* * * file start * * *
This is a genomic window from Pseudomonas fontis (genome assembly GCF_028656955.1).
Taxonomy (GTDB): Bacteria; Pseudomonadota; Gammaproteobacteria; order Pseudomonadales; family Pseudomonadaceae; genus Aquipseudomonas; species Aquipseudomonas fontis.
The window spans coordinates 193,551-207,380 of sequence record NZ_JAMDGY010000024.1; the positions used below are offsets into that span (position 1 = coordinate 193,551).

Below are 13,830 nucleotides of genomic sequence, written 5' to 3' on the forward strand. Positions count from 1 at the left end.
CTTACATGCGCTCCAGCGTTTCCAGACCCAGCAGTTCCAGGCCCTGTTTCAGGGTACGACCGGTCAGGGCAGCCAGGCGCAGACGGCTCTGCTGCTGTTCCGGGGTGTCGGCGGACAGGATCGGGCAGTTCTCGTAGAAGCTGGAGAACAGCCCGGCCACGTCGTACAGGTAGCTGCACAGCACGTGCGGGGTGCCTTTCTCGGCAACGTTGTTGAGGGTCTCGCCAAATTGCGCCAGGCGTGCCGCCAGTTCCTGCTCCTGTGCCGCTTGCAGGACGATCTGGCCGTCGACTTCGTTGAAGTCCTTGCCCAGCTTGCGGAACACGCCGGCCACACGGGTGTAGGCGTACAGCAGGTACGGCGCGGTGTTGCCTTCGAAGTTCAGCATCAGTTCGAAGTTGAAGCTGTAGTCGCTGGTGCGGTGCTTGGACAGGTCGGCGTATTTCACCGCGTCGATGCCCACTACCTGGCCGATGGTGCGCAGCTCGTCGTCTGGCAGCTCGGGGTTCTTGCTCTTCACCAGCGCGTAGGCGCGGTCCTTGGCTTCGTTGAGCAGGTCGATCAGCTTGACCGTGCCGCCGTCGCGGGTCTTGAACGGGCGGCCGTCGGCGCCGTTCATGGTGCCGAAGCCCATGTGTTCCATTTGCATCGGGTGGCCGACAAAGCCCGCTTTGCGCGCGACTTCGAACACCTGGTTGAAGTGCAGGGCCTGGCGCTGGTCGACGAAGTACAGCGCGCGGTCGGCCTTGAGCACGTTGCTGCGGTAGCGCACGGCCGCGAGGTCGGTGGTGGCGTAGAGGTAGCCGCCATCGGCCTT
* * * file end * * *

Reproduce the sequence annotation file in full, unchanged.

This is a genomic window from Pseudomonas fontis (genome assembly GCF_028656955.1).
Taxonomy (GTDB): Bacteria; Pseudomonadota; Gammaproteobacteria; order Pseudomonadales; family Pseudomonadaceae; genus Aquipseudomonas; species Aquipseudomonas fontis.
The window spans coordinates 193,551-207,380 of sequence record NZ_JAMDGY010000024.1; the positions used below are offsets into that span (position 1 = coordinate 193,551).

Below are 13,830 nucleotides of genomic sequence, written 5' to 3' on the forward strand. Positions count from 1 at the left end.
CTTACATGCGCTCCAGCGTTTCCAGACCCAGCAGTTCCAGGCCCTGTTTCAGGGTACGACCGGTCAGGGCAGCCAGGCGCAGACGGCTCTGCTGCTGTTCCGGGGTGTCGGCGGACAGGATCGGGCAGTTCTCGTAGAAGCTGGAGAACAGCCCGGCCACGTCGTACAGGTAGCTGCACAGCACGTGCGGGGTGCCTTTCTCGGCAACGTTGTTGAGGGTCTCGCCAAATTGCGCCAGGCGTGCCGCCAGTTCCTGCTCCTGTGCCGCTTGCAGGACGATCTGGCCGTCGACTTCGTTGAAGTCCTTGCCCAGCTTGCGGAACACGCCGGCCACACGGGTGTAGGCGTACAGCAGGTACGGCGCGGTGTTGCCTTCGAAGTTCAGCATCAGTTCGAAGTTGAAGCTGTAGTCGCTGGTGCGGTGCTTGGACAGGTCGGCGTATTTCACCGCGTCGATGCCCACTACCTGGCCGATGGTGCGCAGCTCGTCGTCTGGCAGCTCGGGGTTCTTGCTCTTCACCAGCGCGTAGGCGCGGTCCTTGGCTTCGTTGAGCAGGTCGATCAGCTTGACCGTGCCGCCGTCGCGGGTCTTGAACGGGCGGCCGTCGGCGCCGTTCATGGTGCCGAAGCCCATGTGTTCCATTTGCATCGGGTGGCCGACAAAGCCCGCTTTGCGCGCGACTTCGAACACCTGGTTGAAGTGCAGGGCCTGGCGCTGGTCGACGAAGTACAGCGCGCGGTCGGCCTTGAGCACGTTGCTGCGGTAGCGCACGGCCGCGAGGTCGGTGGTGGCGTAGAGGTAGCCGCCATCGGCCTT